Webinar: Materials Engineering in Additive: From Powder to Production

This webinar will explain the role of the materials engineer throughout the entire additive manufacturing process. Every aspect of the additive process can impact the end-state material properties. This presentation will focus on metal powder characteristics, machine hardware and process settings, part geometry, thermal processing, and surface treatments, and the effects of each on material properties. Powder characteristics such as particle size and shape will affect how the powder is distributed in the print bed. Machine parameter settings such as beam power and shape, layer thickness, and gas flow all have different impacts on the resulting bulk material and surface quality. Part features and surface conditions can impact localized material behavior, while thermal processing affects the bulk microstructure and can be tailored to achieve certain material properties.

 

Presenter
Lyndsay Kibler, Lead Materials Application Engineer, GE Additive

Bio
Lyndsay Kibler is a Lead Materials Application Engineer working in GE Additive's AddWorks(TM) engineering consulting organization. She works with customers to develop the best materials solutions for their applications, consulting on all aspects of the additive ecosystem from a materials perspective. She has developed machine parameters, led characterization programs, and consulted with numerous customers on material performance and selection.  Lyndsay specializes in nickel, aluminum, and titanium alloys for GE Additive's laser powder bed fusion platforms.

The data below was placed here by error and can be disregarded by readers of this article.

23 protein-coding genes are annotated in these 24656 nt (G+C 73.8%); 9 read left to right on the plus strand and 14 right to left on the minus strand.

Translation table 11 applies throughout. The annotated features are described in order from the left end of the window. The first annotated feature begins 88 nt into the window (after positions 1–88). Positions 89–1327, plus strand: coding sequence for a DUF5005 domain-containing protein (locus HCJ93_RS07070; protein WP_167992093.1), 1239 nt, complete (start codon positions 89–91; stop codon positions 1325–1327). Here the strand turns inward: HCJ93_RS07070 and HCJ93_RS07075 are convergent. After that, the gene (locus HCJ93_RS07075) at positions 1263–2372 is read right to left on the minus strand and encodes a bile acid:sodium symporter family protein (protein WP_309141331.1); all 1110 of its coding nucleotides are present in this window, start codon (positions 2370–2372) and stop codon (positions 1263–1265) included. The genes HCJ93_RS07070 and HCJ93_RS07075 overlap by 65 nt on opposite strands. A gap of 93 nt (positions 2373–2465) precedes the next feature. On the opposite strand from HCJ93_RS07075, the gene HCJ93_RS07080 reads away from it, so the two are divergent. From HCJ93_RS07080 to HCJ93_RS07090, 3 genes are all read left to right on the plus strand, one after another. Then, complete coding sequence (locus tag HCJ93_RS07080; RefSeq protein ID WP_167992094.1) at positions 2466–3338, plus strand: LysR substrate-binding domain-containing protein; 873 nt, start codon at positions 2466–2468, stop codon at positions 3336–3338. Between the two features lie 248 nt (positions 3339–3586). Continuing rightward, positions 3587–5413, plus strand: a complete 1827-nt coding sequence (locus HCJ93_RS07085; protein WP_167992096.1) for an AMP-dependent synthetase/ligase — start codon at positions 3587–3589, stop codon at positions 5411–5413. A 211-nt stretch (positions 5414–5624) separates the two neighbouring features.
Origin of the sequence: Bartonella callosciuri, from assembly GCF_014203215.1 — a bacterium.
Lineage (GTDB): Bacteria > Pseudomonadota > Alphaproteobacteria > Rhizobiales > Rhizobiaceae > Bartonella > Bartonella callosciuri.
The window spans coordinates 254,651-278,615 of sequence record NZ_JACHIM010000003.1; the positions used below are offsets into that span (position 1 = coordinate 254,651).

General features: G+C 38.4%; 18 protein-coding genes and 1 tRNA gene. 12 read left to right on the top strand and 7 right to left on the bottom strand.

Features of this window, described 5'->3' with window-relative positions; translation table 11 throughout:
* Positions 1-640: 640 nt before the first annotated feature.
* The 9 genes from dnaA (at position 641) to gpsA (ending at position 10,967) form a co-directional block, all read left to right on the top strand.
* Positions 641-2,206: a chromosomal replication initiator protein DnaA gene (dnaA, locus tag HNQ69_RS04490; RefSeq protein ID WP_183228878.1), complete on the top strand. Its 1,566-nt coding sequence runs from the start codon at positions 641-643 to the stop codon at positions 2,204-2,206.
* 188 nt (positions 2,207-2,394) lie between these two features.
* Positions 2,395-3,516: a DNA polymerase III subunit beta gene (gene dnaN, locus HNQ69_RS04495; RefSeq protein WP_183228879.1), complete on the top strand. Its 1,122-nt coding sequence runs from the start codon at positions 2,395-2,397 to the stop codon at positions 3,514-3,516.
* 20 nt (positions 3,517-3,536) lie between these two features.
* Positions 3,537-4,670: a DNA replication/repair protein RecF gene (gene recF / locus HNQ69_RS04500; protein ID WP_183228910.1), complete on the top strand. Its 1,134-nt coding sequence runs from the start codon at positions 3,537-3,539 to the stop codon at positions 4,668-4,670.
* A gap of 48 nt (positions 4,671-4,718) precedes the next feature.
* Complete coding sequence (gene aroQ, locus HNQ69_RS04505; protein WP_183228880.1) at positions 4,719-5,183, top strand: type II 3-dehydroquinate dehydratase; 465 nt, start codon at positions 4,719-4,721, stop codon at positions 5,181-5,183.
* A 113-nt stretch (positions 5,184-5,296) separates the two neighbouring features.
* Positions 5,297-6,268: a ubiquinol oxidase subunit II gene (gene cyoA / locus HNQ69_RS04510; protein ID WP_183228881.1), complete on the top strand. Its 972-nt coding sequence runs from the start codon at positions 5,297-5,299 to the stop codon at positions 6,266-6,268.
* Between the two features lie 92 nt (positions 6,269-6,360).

Lyndsay joined GE Power in 2013 as part of the Edison Engineering Development Program, and has held various roles across the power industry during her first two years with the company. In 2015 she joined the gas turbine Advanced Component Design team as a mechanical design engineer, where she led the design, development, and validation of an additive component from conceptual design through production introduction. Through this experience Lyndsay not only learned how to design for additive but also how to industrialize it. Lyndsay holds a Bachelor of Science in Materials Science & Engineering from Virginia Tech, and a Master of Materials Science & Engineering from North Carolina State University.